As far as en-primeur “campaigns” go, the first growths generally make the noise towards the end of the sales season – late June; sometimes early July. It’s a class thing. This time round things are a little different. Ch. Lafite-Rothschild have made a very shrewd move in releasing their wine very early and at a price that works: even if you’re paying £5,500 for a case of 2011 Lafite it’s still the cheapest vintage of Lafite you can buy, which is just as well given that it’s nine litres of juice sloshing round in a barrel. The wine has sold. What they’ve also done is (a) show their neighbours how it works and (b) shafted their peers.
Latour excepted, and maybe more on Latour later, the other first growths simply will not sell at this price, and even Latour might be a push. They need to match the price in a relative sense, which is to say that 2011 Ch. Haut-Brion, for example, needs to be cheaper than any other available vintage of Haut-Brion, preferably by about ten or fifteen percent. You can buy 2007 Haut-Brion for £2,750 a case in bond. A bit more gets you a case of the delicious 2004. £3,600 gets you the delicious, patrician, almost mature 1995. Where is 2011 going to be priced? At £2,500 I reckon it would sell, and sell very well. Anything the other side of £3,000 and, quite simply: what is the point?
The point for the chateau proprietors is simple: they need to pay the bills. After a bumper decade they can probably manage that for a few years without releasing a drop (see Latour) but, whether it is the accountants’ abacus or the owners’ pride, I can’t see anyone following Latour’s lead and withdrawing from the whole shebang.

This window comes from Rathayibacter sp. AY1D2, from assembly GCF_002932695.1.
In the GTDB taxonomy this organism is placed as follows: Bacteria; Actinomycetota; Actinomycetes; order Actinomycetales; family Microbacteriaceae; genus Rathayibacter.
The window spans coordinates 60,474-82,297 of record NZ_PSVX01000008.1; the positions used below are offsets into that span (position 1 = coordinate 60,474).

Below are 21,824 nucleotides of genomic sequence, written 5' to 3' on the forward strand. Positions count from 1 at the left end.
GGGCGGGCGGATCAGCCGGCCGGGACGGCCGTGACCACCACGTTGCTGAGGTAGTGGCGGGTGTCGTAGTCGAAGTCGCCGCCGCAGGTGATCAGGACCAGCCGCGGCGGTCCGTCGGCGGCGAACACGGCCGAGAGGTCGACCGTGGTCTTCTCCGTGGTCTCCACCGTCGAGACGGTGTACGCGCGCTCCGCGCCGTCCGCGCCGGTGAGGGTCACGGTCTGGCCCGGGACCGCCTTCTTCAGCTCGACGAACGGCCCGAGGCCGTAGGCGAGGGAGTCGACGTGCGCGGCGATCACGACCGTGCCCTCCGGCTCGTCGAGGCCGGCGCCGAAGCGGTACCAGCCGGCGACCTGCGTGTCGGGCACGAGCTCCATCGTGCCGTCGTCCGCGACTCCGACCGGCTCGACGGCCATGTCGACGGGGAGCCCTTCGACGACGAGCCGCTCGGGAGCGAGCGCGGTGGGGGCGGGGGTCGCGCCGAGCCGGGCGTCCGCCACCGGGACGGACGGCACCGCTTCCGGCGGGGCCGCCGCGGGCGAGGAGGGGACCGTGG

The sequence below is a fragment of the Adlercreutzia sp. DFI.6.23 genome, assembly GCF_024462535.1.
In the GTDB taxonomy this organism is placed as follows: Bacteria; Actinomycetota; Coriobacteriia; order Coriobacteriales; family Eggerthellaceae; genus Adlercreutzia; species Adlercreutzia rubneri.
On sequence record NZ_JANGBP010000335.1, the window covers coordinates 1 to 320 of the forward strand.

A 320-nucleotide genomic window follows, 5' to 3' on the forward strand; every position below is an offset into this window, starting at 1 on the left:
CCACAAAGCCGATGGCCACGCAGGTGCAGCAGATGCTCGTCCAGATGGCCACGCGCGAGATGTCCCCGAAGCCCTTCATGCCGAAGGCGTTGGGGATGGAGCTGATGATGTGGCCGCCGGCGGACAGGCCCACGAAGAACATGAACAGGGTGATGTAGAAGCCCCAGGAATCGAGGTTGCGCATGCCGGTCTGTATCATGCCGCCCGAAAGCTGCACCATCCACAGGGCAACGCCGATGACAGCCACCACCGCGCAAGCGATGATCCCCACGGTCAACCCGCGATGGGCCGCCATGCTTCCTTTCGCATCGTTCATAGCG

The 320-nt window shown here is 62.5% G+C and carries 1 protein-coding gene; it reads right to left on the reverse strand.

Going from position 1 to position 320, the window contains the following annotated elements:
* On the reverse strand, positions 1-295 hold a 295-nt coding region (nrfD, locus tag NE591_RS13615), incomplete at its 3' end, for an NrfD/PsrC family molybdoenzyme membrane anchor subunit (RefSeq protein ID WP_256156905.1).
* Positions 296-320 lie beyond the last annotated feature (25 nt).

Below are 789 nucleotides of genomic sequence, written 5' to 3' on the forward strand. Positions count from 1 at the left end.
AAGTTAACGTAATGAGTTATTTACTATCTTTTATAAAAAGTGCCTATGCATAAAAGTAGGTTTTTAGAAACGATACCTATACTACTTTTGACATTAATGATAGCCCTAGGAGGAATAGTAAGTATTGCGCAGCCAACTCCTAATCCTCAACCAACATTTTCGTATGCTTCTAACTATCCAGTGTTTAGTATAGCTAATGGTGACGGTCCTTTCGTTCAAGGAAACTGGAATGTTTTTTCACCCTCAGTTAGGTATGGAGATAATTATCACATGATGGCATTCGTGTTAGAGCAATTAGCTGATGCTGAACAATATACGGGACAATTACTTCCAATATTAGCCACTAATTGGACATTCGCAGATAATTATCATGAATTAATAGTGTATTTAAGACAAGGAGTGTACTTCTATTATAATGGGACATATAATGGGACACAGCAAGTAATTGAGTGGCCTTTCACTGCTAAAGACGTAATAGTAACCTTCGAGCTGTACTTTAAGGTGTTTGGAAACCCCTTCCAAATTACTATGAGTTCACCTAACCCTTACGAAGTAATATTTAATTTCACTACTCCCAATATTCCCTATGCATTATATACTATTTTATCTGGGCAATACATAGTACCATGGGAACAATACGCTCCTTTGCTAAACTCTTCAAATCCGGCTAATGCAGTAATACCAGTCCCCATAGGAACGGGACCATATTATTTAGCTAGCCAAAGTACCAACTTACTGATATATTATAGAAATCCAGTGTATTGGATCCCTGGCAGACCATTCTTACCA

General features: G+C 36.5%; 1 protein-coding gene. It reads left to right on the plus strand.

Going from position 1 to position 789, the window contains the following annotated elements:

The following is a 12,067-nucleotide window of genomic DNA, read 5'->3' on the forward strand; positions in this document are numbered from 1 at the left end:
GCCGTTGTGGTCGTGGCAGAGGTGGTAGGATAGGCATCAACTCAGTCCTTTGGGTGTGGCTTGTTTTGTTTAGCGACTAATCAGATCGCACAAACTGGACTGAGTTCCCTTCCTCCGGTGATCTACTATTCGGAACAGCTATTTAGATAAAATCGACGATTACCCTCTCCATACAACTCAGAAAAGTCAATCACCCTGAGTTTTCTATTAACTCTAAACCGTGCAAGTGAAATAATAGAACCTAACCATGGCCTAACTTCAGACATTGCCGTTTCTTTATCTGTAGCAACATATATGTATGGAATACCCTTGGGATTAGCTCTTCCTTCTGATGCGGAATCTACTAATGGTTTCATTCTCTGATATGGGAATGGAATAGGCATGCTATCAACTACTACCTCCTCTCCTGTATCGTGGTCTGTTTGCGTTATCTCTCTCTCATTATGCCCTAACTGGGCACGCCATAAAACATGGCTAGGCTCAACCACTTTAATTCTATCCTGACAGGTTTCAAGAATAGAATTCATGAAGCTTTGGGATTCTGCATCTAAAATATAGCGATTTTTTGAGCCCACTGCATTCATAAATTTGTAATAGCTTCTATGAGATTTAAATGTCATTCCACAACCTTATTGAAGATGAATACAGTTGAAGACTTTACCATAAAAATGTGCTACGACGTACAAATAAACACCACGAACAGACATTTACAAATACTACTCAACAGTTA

Classed growth Bordeaux is a commodity. This is not news. But it’s a much more grown up commodity than it used to be: the obvious example is Liv-ex. And, much as the chateaux proprietors might have felt Sheikh-like in the past decade, sitting on the reserves of a product that was increasingly in demand at ever-increasing prices (selling Lafite used to be like shooting fish in a barrel; buying it was the challenge), wine is not oil. You don’t need it, and there is no shortage of it. The market for top-end Bordeaux is by no means dead, but the owners of the golden goose might just put it under for a while. As suppliers of a commodity, one which isn’t much use for a few years, the owners must price their wine as a commodity, as a future. There has to be some meat on the bone. No matter what a purist might say young Bordeaux IS an investment. It is up to the Bordelais to ensure that it remains a good one.
So: we wait for some hopefully sensible and attractive prices from Bordeaux. For an intelligent and well-written view from the inside, read Christian Seely’s view on the en-primeur system here. There are some very clever people in Bordeaux. There will be some 2011 worth buying over the next month or so.